The sampling took place in the most polluted Armenian province, Lori. Here, mining and metallurgical activities are concentrated and include the Alaverdi copper smelter and non-ferrous iron-ore mines in Teghut and Akhtala.
“We’ve witnessed suspicious phenomena during our fieldwork,” explains Arnika’s project coordinator Nikol Krejčová. “Grey, blue, and yellow rivers, damaged tree leaves, or the spread of fine ash – the question is whether and how those are linked to the environmental pollution caused by, for example, the Alaverdi copper smelting plant; smoke from which flows through the valley striking the neighbouring villages,” she continues.
Support from university and local organizations
Academics from the University of Chemistry and Technology in Prague, Ing. Marek Šír, Ph.D and Martin Bystrianský, are analyzing the samples that were collected in order to provide Armenian inhabitants, as well as the government and local authorities, with reliable scientific data.
The study will provide hard data and should help optimize the necessary legislation, Nikol Krejčová states. “The situation would become much more acceptable and safer through the adjustment and strengthening of the environmental laws without the need to shut down the industrial enterprises,” she explains, hoping to achieve this goal through joint work with Armenian partner organizations.
One of them is the NGO Armenian Women for Health and a Healthy Environment (AWHHE). The director of AWHHE, Elena Manvelyan, welcomes the research: “The project is of great importance for the local population in order to have a better future. The people living in polluted areas will have the right to ask the appropriate state authorities for a solution to the problem and protection, as well as to go to an international court if the results of the analyses show levels of polluting substances exceeding health risk standards. We highly appreciate the research initiative of Arnika, which has experience in this field both in Armenia and other countries of the world,” stated Manvelyan as expressed her expectation of the results.
Villages learning about human rights
The president of the informational NGO EcoLur referred to the workshops which the organizations held for local activists: “The seminars for the people from Alaverdi, Akhtala, Shnogh, and Teghut showed that people are eagerly awaiting the results of the analysis of the levels of chemicals in their immediate environment, which is being carried out right now by the Czech experts,” Inga Zarafyan noted.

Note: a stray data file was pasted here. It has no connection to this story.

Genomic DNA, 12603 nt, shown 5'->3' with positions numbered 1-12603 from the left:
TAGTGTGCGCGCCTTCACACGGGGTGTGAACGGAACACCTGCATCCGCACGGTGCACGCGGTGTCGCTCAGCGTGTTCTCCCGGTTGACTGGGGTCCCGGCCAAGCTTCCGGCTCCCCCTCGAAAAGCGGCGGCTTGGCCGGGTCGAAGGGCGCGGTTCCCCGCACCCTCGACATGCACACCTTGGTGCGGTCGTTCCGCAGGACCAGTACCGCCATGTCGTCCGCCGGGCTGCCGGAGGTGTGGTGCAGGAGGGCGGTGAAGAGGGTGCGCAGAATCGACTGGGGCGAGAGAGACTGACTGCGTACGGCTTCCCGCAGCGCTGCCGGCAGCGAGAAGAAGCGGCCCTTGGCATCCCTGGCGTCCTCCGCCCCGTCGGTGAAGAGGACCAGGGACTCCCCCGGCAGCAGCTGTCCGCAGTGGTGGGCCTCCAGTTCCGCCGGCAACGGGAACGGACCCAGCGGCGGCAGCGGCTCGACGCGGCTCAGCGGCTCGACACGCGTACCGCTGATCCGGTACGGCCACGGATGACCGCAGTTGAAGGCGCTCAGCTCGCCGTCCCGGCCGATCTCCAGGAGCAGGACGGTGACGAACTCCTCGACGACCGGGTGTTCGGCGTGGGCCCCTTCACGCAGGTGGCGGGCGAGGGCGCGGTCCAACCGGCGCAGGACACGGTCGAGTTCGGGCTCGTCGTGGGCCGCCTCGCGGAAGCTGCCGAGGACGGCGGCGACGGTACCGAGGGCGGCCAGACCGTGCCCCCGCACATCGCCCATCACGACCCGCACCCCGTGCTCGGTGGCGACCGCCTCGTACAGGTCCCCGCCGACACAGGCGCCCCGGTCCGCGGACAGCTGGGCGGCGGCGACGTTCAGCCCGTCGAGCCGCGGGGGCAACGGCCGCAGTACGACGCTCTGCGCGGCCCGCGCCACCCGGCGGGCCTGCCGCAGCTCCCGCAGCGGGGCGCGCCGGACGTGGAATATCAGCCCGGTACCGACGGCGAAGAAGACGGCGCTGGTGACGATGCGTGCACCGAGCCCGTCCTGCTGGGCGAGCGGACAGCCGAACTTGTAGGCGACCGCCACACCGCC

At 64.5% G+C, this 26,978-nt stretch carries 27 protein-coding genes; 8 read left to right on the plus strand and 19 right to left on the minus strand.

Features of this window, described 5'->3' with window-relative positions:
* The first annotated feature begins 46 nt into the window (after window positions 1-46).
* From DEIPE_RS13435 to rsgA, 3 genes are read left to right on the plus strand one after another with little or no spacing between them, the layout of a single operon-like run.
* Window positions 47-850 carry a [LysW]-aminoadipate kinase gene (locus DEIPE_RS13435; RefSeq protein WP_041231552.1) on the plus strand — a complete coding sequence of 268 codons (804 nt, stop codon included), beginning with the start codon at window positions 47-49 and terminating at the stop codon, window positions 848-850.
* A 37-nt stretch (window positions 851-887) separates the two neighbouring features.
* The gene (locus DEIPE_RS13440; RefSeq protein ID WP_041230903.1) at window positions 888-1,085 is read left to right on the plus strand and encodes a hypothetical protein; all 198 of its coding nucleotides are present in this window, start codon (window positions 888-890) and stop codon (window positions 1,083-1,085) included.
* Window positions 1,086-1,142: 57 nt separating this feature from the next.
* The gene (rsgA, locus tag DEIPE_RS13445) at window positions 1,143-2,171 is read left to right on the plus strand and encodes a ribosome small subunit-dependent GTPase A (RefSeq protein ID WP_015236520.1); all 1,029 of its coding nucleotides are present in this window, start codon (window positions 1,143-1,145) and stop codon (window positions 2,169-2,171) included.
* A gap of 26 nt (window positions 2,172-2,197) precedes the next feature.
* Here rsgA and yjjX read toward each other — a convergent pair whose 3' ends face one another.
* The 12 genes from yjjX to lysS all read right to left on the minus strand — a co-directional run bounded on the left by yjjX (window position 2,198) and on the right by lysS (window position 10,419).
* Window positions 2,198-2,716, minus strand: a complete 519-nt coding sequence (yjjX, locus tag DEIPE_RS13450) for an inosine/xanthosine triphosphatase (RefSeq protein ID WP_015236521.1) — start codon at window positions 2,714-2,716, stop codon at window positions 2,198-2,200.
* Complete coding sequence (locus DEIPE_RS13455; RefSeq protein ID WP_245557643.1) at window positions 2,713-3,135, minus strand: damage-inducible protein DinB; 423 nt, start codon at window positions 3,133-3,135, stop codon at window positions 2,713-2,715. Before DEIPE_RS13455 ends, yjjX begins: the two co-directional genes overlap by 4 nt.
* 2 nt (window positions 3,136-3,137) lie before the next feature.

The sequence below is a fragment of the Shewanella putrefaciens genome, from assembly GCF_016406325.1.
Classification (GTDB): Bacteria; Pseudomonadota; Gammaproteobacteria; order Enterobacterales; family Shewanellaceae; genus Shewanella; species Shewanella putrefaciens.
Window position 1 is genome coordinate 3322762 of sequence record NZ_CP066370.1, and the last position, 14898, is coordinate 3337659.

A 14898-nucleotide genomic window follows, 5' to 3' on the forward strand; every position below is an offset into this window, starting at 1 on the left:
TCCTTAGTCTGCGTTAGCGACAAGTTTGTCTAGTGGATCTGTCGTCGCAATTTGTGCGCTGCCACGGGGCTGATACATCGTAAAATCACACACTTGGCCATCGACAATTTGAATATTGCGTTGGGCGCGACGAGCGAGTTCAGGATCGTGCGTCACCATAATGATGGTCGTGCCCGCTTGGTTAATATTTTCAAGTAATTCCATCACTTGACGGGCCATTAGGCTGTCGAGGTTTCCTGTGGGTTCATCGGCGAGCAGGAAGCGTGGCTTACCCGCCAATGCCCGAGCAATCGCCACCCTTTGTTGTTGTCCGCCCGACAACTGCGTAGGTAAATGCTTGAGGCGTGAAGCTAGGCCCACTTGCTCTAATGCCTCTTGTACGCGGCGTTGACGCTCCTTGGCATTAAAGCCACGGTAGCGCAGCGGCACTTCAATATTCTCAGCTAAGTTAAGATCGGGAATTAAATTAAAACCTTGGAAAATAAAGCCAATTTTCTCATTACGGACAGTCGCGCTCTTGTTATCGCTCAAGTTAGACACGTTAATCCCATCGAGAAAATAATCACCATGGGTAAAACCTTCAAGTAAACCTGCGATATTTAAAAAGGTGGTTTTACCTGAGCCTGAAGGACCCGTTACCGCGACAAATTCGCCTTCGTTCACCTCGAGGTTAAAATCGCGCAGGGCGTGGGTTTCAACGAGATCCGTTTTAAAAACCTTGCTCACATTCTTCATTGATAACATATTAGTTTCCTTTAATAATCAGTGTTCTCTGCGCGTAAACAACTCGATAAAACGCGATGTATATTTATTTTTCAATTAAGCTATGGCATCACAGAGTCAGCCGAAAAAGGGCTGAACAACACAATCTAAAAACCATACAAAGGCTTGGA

“Local residents hope that the research carried out by a team experienced in chemical safety issues will help them justify their requirements to Teghout CJSC and also to the Government of the Republic of Armenia on the issue of responsibility for pollution of their villages. People also believe the study will raise the dialogue within responsible bodies to a new level,” Zarafyan also added.
Environmental democracy is far from ideal in Armenia, and the improvement promised by the Armenian Velvet Revolution will take time. Silva Ayvazyan from the Aarhus Centre in Yerevan commented that “the whole group of civil society environmental initiatives welcomes the project implemented in the Lori region with the support of the Czech Ministry of Foreign Affairs, in the belief that the results of the chemical analyses of samples taken in potentially polluted areas can change the situation for the better and will help preserve this beautiful and rich natural environment for the good of the people.”
The research is a part of the "Involvement of Civil Society in Decision Making Process on Mining in Armenia" project supported by the Transition Promotion Programme of the Ministry of Foreign Affairs of the Czech Republic.